Don’t Automatically Close Bash Window When Donw


Have you ever been frustrated by accidentally closing your Bash window while a process was still running in the background? I know I have! It can be so annoying to realize that you’ve lost your progress or that you need to start over because of a simple misclick. But fear not, there’s a way to prevent this from happening.

Understanding the Issue

When running a process in the Bash terminal, it’s common to want to close the terminal window after the process has completed. However, if you’ve ever tried closing the terminal while a process is running, you likely received a prompt warning you that a process is still active. This is the default behavior of the Bash shell, and for good reason. It’s a safety measure to prevent accidental termination of important processes.

The Problem with Automatic Closure

While the default behavior is understandable, it can be frustrating when you want to close the window without terminating the running process. It becomes even more frustrating when you realize that you forgot to launch the process in the background using the & operator, and you’re now stuck waiting for it to complete before you can close the terminal.

A Solution: Disown and Nohup

Thankfully, there are methods to prevent the automatic closure of the bash window without terminating the running process. The disown and nohup commands come to the rescue.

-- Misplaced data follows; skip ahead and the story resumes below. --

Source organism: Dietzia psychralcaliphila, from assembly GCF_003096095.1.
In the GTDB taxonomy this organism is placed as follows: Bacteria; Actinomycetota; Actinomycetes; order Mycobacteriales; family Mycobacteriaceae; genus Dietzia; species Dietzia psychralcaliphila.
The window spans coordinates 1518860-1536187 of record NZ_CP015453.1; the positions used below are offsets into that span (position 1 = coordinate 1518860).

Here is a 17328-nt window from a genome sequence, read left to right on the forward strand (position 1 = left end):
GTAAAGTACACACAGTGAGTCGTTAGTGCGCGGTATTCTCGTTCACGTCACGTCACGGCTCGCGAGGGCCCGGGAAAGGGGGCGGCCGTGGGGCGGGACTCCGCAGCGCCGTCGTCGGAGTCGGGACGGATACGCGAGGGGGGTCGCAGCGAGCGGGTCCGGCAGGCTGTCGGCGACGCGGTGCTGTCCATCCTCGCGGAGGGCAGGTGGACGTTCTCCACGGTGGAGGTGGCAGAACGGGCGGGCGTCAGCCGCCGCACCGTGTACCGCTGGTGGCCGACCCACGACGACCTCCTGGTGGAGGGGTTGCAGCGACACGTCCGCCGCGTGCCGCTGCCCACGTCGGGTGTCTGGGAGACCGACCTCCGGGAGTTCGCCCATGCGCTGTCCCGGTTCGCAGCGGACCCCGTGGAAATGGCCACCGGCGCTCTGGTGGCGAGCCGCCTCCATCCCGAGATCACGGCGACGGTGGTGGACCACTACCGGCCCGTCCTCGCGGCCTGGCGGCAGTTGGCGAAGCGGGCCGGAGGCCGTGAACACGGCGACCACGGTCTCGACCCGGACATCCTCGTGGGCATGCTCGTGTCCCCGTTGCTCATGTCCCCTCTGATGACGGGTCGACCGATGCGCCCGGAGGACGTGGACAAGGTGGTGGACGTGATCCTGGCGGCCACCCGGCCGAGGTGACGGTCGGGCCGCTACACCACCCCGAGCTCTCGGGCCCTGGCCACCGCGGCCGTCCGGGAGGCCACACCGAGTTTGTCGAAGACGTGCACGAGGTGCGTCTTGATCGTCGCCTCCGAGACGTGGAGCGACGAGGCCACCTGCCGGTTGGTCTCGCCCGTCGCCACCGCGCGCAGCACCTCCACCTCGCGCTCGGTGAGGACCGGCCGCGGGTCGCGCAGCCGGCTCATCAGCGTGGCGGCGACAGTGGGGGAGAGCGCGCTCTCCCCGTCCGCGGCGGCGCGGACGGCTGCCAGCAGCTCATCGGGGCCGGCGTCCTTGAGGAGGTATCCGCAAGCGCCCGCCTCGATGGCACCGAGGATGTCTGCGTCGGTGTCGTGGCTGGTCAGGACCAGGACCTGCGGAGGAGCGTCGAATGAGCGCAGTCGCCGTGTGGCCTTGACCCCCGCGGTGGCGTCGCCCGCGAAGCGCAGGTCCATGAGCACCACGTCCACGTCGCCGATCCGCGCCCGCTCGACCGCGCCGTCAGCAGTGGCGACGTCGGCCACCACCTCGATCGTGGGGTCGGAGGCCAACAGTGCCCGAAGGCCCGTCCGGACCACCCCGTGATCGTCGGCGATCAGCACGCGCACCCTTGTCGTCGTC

The disown command allows you to remove jobs from the job table, which means that the job is no longer associated with the terminal. This effectively prevents the job from receiving SIGHUP (hangup signal) and allows you to close the terminal without terminating the job.

On the other hand, the nohup command helps in running a command immune to hangups, with output to a non-tty (non-terminal) instead of the default nohup.out file. This means that even if the terminal is closed, the command continues to run in the background.

Practical Example

Let’s say we have a long-running process, such as a data processing script named Normally, we’d run it like this:

$ ./

However, if we want to prevent the terminal from closing and keep the process running in the background, we can use nohup:

$ nohup ./ &

Now, even if we close the terminal, the script will continue running in the background.


Having the ability to prevent automatic closure of the Bash window without terminating the running process can save you time and frustration. Whether you choose to use the disown command or the nohup command, both provide valuable solutions to this common annoyance. With a firm grasp on these tools, you can confidently manage your long-running processes without the fear of accidental termination.